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How to set up an HTML redirect on your website

jamie juvilier

jamie juvilier

Updated: June 17, 2022

Posted: April 14, 2022

If you make frequent updates to your company’s website, you’re probably familiar with the redirect. A redirect basically tells the user’s browser, “Hey, the content you’re looking for isn’t at this URL. But don’t worry, we’ll send you to the right place.”

person setting up html redirect on laptop

While it’s best to avoid redirection when possible, most site owners usually have to do it at some point, whether it’s moving a page, rearranging the website structure, move domains or update URLs from HTTP to HTTP. A proper redirect ensures that visitors and search engines don’t run into dead-end 404 pages, which can hurt your user experience and SEO ranking all at once.

Whatever your reasons for the redirect, there are several ways to do it. In this article, you will learn about a common method, HTML redirection. We’ll discuss what an HTML redirect is and how to add it to your website, even if you don’t have a deep understanding of HTML. We will also see some alternative methods for better accessibility. Let’s start.

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What is an HTML redirect?

An HTML redirect (sometimes also called meta update or meta redirect) is a way to redirect one HTML page to another in the HTML source code. An HTML redirect includes instructions in the <head> section of the document that tell the web browser to automatically refresh a different page, with an optional delay before the refresh occurs.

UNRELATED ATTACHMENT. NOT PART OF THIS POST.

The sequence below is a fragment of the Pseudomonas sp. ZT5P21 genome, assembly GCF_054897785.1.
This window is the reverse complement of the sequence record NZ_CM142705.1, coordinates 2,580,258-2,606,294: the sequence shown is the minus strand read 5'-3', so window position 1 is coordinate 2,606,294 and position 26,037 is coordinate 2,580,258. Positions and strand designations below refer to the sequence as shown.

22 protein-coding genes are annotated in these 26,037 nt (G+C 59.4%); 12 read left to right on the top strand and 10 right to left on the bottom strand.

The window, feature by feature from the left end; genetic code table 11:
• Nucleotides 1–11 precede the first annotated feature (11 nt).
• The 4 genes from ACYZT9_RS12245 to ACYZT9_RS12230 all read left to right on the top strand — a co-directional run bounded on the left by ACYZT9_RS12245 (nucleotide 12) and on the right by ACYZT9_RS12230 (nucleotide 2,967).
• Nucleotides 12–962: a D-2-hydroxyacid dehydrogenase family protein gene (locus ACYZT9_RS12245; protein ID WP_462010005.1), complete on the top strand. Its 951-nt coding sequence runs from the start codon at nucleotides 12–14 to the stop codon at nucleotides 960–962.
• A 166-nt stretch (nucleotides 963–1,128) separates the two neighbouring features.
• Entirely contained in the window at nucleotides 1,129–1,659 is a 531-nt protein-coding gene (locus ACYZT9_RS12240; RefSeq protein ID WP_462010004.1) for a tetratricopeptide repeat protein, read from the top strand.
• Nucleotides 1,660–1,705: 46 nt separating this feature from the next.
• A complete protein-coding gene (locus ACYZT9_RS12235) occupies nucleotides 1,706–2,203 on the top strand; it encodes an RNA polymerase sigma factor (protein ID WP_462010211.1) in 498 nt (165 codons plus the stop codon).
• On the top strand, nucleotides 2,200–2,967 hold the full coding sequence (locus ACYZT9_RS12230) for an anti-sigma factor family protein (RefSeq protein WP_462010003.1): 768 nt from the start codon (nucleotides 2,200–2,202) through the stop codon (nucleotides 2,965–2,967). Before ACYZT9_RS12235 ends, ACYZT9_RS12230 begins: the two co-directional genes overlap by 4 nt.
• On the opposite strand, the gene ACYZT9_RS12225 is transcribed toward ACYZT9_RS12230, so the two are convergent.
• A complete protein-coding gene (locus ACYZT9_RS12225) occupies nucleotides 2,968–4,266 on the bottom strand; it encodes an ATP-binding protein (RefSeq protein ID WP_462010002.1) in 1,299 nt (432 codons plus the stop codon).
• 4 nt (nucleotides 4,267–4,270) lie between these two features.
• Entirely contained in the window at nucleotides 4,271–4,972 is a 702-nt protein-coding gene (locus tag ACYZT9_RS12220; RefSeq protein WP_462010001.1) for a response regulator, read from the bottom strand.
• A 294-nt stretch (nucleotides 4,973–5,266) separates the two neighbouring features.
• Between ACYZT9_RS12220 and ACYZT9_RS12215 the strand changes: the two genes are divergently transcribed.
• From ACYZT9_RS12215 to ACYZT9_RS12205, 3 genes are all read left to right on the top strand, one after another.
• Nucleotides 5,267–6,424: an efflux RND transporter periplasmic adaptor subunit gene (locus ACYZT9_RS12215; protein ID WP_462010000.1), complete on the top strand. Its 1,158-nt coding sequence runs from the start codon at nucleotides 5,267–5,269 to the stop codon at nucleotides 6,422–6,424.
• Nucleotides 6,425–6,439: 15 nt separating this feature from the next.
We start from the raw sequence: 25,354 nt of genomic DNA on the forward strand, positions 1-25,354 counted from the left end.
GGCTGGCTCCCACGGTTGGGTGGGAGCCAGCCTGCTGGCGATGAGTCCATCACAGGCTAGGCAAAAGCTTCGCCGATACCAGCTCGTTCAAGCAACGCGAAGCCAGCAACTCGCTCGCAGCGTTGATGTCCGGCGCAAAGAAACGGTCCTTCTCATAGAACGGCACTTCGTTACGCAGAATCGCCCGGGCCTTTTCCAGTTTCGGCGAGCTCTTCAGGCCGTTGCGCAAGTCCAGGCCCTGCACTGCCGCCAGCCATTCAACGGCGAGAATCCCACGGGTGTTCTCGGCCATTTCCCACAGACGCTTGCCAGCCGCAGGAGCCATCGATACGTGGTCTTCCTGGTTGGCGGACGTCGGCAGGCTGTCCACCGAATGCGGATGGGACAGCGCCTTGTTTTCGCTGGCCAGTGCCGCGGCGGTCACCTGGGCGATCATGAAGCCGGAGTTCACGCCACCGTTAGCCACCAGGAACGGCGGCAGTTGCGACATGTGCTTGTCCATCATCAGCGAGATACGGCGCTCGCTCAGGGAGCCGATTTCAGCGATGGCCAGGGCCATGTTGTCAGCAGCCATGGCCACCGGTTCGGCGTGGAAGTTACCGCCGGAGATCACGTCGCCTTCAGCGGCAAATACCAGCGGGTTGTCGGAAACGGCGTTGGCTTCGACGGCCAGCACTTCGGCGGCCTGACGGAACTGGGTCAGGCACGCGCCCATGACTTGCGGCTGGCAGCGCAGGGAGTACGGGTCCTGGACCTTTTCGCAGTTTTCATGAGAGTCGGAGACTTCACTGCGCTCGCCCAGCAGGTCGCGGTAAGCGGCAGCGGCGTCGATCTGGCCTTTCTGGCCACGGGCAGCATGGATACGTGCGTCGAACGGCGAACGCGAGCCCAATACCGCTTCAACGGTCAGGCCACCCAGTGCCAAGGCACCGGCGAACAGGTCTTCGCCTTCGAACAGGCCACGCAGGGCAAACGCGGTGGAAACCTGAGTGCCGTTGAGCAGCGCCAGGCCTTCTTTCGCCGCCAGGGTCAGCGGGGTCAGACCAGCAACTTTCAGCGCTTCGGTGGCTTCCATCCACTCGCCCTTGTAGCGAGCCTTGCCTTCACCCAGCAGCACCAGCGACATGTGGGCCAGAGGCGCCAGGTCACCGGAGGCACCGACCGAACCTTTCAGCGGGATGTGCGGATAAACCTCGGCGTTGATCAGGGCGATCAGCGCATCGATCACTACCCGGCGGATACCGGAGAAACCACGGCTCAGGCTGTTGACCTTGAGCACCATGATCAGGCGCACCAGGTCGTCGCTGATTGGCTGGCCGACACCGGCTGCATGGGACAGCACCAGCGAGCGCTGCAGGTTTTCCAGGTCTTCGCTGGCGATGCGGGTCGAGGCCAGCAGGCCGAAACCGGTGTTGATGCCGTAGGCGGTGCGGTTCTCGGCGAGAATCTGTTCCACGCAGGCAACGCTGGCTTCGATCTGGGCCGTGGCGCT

HTML redirects are the easiest way to redirect a URL. They only involve a small modification of the source code of the old HTML page and can be done quickly and easily. An HTML redirect will send both human users and search engines to the page you want them to see.

Additionally, an HTML redirect allows you to set a delay (in seconds) before the user or search engine crawler is sent to the new page. This delay is useful if you want to display a short message before the redirect occurs.

How to redirect to another page in HTML

To redirect an HTML page to another page, you must add a <meta> tag in the <head> section of the previous HTML page. The <head> section of an HTML document contains metadata useful to the browser, but invisible to users viewing the page.

The syntax of this <meta> tag is as follows:

<meta http-equiv=”refresh” content=”delay_time; URL=new_website_url” />

In an HTML redirect, the <meta> tag contains two attributes, http-equiv and content . The value of http-equiv is always refresh : This tells the browser that you want to automatically refresh the page.

Next, the content attribute takes two values:

  • delay_time is a numeric value that defines the delay before the browser loads the new web page. For example, a value of 3 would cause the browser to wait three seconds on the previous page before redirecting.
  • new_website_url is the URL of the webpage you want to redirect to.

Be sure to enclose these two values ​​for the content in a pair of double quotes, separated by a semicolon. Otherwise, the redirect will not work.

If you want to send users to new web pages instantly, just set your delay to 0 . However, there may be times when you want to set a delay before the redirect. The most common reason is to inform users that the current page no longer exists and they will be redirected soon. This message usually includes a link to send users to the new page if they are not redirected within a certain time.